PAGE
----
Practical implications

The main contribution is for policymakers, allowing them to compare and facilitate a better design of regulatory and public policy instruments that enable them to address and enhance economic vocations through innovation for regional development.

Originality/value

The research focuses on a debate at the regional level on the institutional limitations of promoting innovation through public policy. This study approaches economic and political processes having as empirical evidence of two undeveloped Mexican regions that stand out internationally in agri-food production. These regions have sectoral dynamics inserted in global value chains but have not achieved a local articulation, which has negatively affected their competitiveness and development. The cases of Guerrero and Michoacan are examples of regions like many others, which present diverse institutional weaknesses and lack of incentives associated with innovation policy that limit the development and articulation of their territorial capabilities.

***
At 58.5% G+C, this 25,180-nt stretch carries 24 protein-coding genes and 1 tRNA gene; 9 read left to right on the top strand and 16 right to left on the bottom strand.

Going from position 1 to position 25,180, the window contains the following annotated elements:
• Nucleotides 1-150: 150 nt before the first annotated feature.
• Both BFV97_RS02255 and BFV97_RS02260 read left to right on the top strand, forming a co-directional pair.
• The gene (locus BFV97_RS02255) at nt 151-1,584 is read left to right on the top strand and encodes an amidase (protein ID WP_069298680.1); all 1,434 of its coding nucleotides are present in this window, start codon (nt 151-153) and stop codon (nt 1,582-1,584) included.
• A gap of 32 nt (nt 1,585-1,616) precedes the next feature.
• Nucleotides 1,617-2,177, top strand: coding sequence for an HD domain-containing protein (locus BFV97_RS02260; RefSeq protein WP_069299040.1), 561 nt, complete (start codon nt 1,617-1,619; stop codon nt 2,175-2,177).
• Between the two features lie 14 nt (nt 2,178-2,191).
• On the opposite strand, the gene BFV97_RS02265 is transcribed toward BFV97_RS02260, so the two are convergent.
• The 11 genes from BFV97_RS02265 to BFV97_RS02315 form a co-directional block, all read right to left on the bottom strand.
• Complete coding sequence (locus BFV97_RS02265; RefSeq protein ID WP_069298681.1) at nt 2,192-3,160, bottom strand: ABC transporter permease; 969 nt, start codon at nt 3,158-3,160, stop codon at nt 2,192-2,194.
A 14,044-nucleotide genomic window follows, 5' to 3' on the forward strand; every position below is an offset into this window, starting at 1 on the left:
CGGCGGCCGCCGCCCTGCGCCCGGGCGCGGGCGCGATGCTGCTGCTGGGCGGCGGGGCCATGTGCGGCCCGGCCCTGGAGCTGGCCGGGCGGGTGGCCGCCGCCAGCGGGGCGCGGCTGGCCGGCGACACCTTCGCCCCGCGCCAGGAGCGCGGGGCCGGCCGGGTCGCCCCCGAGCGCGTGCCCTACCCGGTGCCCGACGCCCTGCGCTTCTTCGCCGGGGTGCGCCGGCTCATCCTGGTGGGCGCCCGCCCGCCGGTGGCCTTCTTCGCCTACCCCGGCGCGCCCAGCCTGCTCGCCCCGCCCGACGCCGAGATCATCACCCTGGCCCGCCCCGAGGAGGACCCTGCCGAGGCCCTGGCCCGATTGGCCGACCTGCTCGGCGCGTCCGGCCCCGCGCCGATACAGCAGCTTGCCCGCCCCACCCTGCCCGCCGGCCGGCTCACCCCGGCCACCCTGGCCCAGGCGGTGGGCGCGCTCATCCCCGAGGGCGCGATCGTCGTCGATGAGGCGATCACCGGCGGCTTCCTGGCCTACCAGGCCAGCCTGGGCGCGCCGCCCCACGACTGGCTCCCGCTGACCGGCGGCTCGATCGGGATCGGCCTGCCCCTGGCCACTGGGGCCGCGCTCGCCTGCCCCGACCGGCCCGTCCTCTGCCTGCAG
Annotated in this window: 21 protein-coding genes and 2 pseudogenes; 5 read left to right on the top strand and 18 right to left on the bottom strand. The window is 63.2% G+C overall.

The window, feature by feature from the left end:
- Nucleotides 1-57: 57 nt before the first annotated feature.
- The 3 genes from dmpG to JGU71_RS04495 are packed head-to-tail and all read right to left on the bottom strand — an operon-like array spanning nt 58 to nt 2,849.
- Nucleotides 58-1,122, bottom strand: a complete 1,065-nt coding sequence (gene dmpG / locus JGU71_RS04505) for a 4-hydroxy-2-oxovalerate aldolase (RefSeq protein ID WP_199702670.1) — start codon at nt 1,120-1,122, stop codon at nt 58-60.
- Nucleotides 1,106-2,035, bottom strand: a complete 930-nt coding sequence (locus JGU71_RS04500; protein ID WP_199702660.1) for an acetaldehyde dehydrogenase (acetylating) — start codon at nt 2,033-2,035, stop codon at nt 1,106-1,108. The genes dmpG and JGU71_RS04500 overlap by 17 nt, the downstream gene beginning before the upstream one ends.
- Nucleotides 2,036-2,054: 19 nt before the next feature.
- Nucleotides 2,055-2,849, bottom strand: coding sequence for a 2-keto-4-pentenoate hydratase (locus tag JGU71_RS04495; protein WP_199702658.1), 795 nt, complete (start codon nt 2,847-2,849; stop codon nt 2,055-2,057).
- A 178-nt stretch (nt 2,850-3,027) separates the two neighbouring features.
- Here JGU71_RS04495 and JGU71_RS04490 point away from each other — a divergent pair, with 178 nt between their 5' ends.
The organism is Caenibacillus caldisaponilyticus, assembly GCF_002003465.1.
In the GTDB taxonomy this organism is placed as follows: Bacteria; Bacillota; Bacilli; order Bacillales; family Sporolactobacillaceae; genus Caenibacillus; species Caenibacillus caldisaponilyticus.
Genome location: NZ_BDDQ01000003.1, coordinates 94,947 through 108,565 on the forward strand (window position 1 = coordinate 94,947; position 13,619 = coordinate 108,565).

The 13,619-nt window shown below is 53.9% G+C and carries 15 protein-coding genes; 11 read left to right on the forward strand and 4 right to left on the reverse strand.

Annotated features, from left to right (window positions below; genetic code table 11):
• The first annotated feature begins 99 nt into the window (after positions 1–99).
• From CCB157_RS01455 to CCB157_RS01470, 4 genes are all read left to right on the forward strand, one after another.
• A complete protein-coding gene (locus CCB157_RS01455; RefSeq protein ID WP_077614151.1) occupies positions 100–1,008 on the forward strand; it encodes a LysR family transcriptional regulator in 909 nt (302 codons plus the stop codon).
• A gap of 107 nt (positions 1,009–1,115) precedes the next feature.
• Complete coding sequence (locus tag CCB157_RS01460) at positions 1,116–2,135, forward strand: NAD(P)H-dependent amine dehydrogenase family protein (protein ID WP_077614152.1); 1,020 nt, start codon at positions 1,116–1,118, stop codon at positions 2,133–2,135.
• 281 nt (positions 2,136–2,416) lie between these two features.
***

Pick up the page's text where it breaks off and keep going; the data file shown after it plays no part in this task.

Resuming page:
Details

Journal of Science and Technology Policy Management, vol. 12 no. 1
Type: Research Article
ISSN: 2053-4620

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Article
Publication date: 28 January 2019

Sudhir Ambekar and Rohit Kapoor

The purpose of this paper is to model the distribution stage of the public distribution system (PDS) and optimize the inventory policy during this stage of the PDS to…

Abstract

Purpose